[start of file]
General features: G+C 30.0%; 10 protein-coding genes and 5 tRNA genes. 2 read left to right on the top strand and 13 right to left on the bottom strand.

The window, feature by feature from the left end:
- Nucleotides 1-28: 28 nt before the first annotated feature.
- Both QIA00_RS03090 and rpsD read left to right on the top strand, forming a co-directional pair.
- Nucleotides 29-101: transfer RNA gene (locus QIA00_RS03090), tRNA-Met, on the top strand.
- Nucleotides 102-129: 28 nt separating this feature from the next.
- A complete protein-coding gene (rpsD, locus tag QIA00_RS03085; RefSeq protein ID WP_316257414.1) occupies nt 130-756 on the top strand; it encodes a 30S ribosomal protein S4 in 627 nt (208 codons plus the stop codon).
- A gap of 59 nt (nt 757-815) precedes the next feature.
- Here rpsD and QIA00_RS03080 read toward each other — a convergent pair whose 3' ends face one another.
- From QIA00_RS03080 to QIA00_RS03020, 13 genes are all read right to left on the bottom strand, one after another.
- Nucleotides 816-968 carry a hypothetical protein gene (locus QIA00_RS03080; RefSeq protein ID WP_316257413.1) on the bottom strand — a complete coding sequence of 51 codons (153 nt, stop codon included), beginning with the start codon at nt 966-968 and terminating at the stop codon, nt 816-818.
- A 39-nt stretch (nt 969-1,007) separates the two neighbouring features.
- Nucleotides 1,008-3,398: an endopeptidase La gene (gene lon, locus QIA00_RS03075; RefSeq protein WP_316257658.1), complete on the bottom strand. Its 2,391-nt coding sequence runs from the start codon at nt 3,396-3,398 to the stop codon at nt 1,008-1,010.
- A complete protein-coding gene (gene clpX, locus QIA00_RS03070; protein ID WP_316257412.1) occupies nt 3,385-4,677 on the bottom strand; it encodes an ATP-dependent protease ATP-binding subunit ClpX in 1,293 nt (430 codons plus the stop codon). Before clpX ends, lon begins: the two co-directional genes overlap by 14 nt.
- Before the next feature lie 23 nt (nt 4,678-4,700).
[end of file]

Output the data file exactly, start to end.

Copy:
General features: G+C 30.0%; 10 protein-coding genes and 5 tRNA genes. 2 read left to right on the top strand and 13 right to left on the bottom strand.

The window, feature by feature from the left end:
- Nucleotides 1-28: 28 nt before the first annotated feature.
- Both QIA00_RS03090 and rpsD read left to right on the top strand, forming a co-directional pair.
- Nucleotides 29-101: transfer RNA gene (locus QIA00_RS03090), tRNA-Met, on the top strand.
- Nucleotides 102-129: 28 nt separating this feature from the next.
- A complete protein-coding gene (rpsD, locus tag QIA00_RS03085; RefSeq protein ID WP_316257414.1) occupies nt 130-756 on the top strand; it encodes a 30S ribosomal protein S4 in 627 nt (208 codons plus the stop codon).
- A gap of 59 nt (nt 757-815) precedes the next feature.
- Here rpsD and QIA00_RS03080 read toward each other — a convergent pair whose 3' ends face one another.
- From QIA00_RS03080 to QIA00_RS03020, 13 genes are all read right to left on the bottom strand, one after another.
- Nucleotides 816-968 carry a hypothetical protein gene (locus QIA00_RS03080; RefSeq protein ID WP_316257413.1) on the bottom strand — a complete coding sequence of 51 codons (153 nt, stop codon included), beginning with the start codon at nt 966-968 and terminating at the stop codon, nt 816-818.
- A 39-nt stretch (nt 969-1,007) separates the two neighbouring features.
- Nucleotides 1,008-3,398: an endopeptidase La gene (gene lon, locus QIA00_RS03075; RefSeq protein WP_316257658.1), complete on the bottom strand. Its 2,391-nt coding sequence runs from the start codon at nt 3,396-3,398 to the stop codon at nt 1,008-1,010.
- A complete protein-coding gene (gene clpX, locus QIA00_RS03070; protein ID WP_316257412.1) occupies nt 3,385-4,677 on the bottom strand; it encodes an ATP-dependent protease ATP-binding subunit ClpX in 1,293 nt (430 codons plus the stop codon). Before clpX ends, lon begins: the two co-directional genes overlap by 14 nt.
- Before the next feature lie 23 nt (nt 4,678-4,700).